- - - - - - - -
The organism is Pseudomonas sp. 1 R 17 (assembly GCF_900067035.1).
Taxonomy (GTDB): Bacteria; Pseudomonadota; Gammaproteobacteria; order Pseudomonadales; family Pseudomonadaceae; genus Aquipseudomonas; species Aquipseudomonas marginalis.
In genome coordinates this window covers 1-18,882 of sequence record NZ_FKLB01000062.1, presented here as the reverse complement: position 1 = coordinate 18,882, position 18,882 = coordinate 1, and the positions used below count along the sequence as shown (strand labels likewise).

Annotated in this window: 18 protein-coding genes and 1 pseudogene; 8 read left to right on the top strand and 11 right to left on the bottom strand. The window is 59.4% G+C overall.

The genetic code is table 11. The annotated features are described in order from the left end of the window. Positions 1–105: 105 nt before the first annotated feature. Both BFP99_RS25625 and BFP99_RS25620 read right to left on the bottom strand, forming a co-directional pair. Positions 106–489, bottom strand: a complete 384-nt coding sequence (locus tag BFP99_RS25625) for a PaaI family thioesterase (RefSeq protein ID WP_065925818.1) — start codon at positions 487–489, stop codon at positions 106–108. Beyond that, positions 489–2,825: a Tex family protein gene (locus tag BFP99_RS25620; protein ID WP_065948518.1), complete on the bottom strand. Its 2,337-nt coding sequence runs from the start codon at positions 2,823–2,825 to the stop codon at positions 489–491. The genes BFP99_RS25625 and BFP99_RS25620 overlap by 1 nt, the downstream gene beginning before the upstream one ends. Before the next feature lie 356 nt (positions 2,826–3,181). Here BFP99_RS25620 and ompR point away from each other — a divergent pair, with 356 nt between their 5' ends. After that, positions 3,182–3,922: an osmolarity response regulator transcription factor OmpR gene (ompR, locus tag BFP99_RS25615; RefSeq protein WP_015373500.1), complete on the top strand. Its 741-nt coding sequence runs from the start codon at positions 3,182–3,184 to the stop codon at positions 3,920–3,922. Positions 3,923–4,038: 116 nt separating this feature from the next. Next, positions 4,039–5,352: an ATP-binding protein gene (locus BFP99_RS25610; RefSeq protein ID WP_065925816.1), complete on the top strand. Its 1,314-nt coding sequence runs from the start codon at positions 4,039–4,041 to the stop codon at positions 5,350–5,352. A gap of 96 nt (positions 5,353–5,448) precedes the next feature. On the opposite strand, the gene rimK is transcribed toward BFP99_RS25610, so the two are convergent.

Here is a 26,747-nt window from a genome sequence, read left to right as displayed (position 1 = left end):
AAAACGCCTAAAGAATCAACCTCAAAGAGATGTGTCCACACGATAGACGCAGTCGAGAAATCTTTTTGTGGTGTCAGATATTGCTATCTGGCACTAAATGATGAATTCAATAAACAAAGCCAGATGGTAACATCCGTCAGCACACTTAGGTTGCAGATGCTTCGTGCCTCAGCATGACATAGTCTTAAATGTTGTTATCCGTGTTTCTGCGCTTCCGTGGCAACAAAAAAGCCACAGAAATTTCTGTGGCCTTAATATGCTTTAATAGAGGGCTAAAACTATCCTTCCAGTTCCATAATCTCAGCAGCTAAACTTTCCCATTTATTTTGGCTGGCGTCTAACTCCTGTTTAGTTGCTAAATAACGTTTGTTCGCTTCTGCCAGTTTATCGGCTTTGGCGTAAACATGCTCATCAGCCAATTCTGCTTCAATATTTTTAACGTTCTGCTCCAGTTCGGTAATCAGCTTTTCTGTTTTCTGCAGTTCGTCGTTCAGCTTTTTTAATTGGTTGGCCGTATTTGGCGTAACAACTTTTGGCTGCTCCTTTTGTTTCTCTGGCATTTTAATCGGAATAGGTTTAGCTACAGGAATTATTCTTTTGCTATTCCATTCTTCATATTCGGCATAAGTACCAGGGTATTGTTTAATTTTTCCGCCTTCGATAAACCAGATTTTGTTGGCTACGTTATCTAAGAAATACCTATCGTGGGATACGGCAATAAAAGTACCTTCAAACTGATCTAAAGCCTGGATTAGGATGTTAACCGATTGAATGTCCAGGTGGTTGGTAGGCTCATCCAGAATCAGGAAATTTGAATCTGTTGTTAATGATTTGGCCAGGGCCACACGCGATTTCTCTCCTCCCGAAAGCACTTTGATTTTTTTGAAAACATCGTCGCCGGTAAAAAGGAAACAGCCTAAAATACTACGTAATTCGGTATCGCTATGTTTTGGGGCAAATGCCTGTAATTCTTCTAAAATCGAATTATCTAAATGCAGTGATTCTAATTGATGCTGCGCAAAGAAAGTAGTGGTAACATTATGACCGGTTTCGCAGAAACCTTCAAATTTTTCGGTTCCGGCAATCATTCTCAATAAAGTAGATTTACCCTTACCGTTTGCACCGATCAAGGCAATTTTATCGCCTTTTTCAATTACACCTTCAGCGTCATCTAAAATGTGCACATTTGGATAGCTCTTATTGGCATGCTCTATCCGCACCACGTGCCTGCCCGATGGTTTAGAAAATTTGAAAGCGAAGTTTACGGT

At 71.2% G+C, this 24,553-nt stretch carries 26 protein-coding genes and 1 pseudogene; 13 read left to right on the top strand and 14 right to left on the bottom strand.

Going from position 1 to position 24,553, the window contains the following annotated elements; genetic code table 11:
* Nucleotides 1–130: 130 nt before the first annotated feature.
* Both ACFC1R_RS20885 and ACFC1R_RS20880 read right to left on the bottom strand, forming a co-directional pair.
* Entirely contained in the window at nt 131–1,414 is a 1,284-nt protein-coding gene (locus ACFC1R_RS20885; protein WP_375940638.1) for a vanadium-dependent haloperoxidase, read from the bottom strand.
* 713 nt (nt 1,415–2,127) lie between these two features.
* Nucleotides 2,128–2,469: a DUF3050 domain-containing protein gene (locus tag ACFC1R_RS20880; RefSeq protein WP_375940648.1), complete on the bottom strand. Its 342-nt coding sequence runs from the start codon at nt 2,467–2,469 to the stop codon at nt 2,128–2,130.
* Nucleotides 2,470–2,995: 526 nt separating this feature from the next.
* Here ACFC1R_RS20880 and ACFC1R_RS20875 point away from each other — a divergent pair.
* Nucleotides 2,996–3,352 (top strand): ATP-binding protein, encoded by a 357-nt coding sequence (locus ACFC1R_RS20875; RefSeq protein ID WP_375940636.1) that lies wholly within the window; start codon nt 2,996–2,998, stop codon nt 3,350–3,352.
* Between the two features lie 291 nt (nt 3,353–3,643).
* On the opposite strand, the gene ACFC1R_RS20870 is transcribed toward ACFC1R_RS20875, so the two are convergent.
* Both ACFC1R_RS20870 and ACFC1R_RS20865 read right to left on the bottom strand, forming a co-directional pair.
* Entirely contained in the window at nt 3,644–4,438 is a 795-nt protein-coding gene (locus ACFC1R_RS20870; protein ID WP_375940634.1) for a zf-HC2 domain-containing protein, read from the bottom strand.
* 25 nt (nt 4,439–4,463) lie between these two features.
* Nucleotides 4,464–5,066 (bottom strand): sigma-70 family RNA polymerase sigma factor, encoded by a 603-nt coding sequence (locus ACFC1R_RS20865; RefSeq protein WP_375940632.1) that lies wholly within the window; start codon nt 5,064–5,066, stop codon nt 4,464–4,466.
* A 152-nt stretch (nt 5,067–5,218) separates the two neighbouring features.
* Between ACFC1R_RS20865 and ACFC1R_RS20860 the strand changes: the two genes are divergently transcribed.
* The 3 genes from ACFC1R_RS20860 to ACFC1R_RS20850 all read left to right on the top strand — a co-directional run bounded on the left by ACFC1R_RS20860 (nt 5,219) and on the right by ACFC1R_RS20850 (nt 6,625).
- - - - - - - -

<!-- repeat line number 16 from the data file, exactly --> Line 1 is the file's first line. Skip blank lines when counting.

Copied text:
* Here ACFC1R_RS20880 and ACFC1R_RS20875 point away from each other — a divergent pair.